Calling the proposal “hasty, counterproductive and less reliable,” Gov. Chris Christie today vetoed a bill that would have let residents vote at their polling place starting 15 days before Election Day. The move was instantly criticized by Democrats who accused the Republican governor of trying to stifle the vote. Under the bill (S2364), voters could have cast ballots in person at their polling places until the Sunday before the primary or general election. Voters can currently cast a “mail-in-ballot” by mailing or hand-delivering a competed ballot to their county clerk starting 45 days before the election, Christie said in his two-page veto message.
Christie said the expanded early voting system envisioned by the Legislature would create a side-by-side voting process and cost the state $23 million in the first year and $2 million in annual administrative costs. He also questioned the safety of transporting paper ballots during the early voting period and the need for a quick set up by July 1.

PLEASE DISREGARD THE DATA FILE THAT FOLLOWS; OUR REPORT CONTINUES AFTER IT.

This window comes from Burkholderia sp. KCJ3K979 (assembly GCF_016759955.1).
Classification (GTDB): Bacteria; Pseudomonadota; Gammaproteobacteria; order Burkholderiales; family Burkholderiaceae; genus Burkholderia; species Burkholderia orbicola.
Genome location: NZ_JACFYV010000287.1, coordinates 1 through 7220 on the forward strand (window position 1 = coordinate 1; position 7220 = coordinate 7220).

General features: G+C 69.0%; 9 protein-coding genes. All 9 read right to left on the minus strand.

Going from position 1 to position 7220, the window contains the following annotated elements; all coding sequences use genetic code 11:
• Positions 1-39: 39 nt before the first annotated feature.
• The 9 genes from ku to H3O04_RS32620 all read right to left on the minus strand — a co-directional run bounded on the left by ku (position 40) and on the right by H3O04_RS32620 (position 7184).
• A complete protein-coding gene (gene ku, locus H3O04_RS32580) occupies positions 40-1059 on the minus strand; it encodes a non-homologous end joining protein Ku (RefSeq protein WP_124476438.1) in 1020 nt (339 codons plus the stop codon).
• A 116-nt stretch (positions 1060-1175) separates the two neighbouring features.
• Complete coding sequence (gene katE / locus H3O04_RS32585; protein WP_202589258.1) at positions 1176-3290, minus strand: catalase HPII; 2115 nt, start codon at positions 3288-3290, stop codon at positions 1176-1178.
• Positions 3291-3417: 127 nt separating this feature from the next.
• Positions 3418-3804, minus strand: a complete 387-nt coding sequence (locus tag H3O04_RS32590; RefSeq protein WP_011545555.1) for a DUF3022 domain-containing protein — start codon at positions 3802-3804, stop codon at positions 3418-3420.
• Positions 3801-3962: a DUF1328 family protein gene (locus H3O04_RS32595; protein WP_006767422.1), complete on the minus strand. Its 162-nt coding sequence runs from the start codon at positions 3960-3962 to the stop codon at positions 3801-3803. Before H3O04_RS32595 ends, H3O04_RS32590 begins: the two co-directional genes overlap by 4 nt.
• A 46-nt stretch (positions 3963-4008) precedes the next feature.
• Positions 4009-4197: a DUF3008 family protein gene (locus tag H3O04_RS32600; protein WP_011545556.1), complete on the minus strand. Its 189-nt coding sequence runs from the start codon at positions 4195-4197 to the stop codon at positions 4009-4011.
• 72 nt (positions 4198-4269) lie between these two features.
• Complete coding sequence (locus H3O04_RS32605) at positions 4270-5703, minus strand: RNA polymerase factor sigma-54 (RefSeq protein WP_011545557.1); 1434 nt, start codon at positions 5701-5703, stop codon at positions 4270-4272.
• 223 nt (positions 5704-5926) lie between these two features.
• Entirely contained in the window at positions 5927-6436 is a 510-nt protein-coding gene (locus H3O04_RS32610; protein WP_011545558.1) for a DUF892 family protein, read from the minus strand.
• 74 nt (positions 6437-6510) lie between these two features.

“I support responsible and cost-efficient election reform that increases voter participation because democracy works best when the most people vote,” Christie said. “But this bill risks the integrity and orderly administration of our elections by introducing a new voting method and process.”
Assemblyman John Wisniewski (D-Middlesex), a primary sponsor of the Assembly version of the bill, said 32 states and Washington already offer some form of in-person early voting and he sees no reason why New Jersey couldn’t have done the same.
“In vetoing early voting for New Jersey citizens,” Wisniewski said in a statement. “Gov. Christie has turned his back on one of the lessons of Hurricane Sandy and the difficulties faced by hard-working people trying to balance work and family life with the responsibilities of citizenship.”